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Liberals were right about the tea party. So argues Jonathan Chait in a column for New York today. Donald Trump, Chait contends, proves that the tea party’s underlying motivation wasn’t fiscal conservatism or adherence to the Constitution, but bigotry, as many Democrats then insisted. How else to explain conservatism’s sudden knuckling under to a big-government corporatist who recently advocated more stimulus? “It’s one thing to suspect tea-party rhetoric was phony,” Chait writes, “quite another to believe the entire GOP could disregard every single putative principle of the movement even before it had its hands on power.” Yet that’s exactly what happened.


Except it’s not, not entirely. Donald Trump is nobody’s idea of a Revolutionary War reenactor, but many of his stated priorities align with the tea party: repealing Obamacare, reining in the EPA, cutting taxes, reducing the national debt, nominating a conservative justice to the Supreme Court. The tea party-minded voters with whom I spoke during the campaign were by no means ardent about Trump, but most had decided to reluctantly vote for him on the basis of those issues (for some, it was SCOTUS alone). Conceding some infrastructure spending hikes if it means repealing Obamacare is pragmatism, not evidence of latent racism. And many of the tea party’s putative leaders—Glenn Beck, Jenny Beth Martin, Ben Sasse—did oppose Trump, and fiercely.

But enough. I’ll acknowledge that explanation alone can’t refute Chait’s point. The tea party wasn’t some peripatetic gathering of besieged voters, pragmatically opting for whatever scraps lawmakers tossed their way; they were a political force, one that used to make congressional phones explode out of their cradles. How did they yield someone as ideologically incompatible as Donald Trump?

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The answer to that question can be found in the period following the 2012 election. For conservatives, these were days of rage, both at the victorious Barack Obama and the Republican establishment who foisted on them the hapless Mitt Romney. The tea party had always been a fragile movement. It was genuinely libertarian—attendees I interviewed at rallies chattered excitedly about slashing spending and enforcing the Tenth Amendment—but it was also populist, and the former was always at risk of being shattered by the latter. Following Romney’s loss, that’s exactly what happened. The policy innovations provided by the libertarian wing of the tea party were consumed by the raw, inchoate, aimless energy of populism, more against everything than for anything, impatient with gradualist congressional change, eventually intensifying into antimatter against whatever “the establishment” was presently regarded as. The worst instincts of the tea party were thus exacerbated. Immigration, an easy target for oppositionists, became the new centerpiece issue.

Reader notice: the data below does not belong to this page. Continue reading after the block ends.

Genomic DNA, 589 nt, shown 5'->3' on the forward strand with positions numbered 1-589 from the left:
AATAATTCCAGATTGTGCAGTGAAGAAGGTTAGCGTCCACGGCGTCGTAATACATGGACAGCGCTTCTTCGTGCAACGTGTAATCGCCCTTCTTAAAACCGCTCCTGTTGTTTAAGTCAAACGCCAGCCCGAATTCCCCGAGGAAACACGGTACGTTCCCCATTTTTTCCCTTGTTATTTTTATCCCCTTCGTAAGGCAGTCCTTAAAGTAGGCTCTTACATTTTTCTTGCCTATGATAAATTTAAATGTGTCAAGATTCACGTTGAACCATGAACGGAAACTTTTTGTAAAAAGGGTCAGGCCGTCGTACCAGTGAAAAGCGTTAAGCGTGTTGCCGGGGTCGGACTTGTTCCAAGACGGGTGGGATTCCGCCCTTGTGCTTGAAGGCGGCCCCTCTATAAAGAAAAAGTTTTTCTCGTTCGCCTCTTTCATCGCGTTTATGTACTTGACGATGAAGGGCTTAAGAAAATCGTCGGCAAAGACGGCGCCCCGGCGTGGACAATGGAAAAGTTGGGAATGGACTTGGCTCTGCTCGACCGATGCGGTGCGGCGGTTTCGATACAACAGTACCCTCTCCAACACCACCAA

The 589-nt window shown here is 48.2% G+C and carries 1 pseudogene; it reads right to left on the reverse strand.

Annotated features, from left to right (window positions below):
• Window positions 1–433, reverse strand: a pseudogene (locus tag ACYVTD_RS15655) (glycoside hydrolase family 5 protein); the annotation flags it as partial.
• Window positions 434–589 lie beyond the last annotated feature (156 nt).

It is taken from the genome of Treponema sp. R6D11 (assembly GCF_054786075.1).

I still remember talking to an older colleague of mine back in 2014, a conservative who had been running to head a local GOP chapter and was starting to regret it. Somehow, Republican voters had tagged him as the “establishment candidate” and his town halls had turned into gauntlets, with attendees teasing out heretical clauses from articles he’d written and accusing him of RINO sympathies. “It’s all about immigration now,” he told me. “They’re obsessed with that.” A couple months later, Dave Brat would beat then-House majority leader Eric Cantor in his Virginia district’s Republican primary. Brat was essentially a tea partier but the focus of his campaign had been almost exclusively on securing the border, a harbinger of what was to come.

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The conservative movement was changing yet again, though even then its current mutation wasn’t yet clear. Early on in the 2016 primary, I believed a tea party candidate could win so long as he enveloped his ideas in that anti-establishment sentiment; I never foresaw a contender whose sole consistent stance was anti-establishment sentiment emerging and winning. Conservatives had become so irate at a class of elites that didn’t share their principles, they ended up nominating someone from that class of elites, someone who didn’t share their principles, because he hated all the right people at maximum volume.

So, no, despite the alt-right lurking around the periphery, ethnonationalism is not at the heart of the Trump phenomenon. Oppositionist hatred of the ruling class, at the expense of ideas, is. For those of us who supported the tea party as a risky but necessary correction to the hidebound post-Bush GOP, it’s a real shame.

Did the tea party create Donald Trump? AP Photo/David Goldman
Matt Purple About the author:
Matt Purple is the Deputy Editor for Rare Politics. Follow him on Twitter @MattPurple
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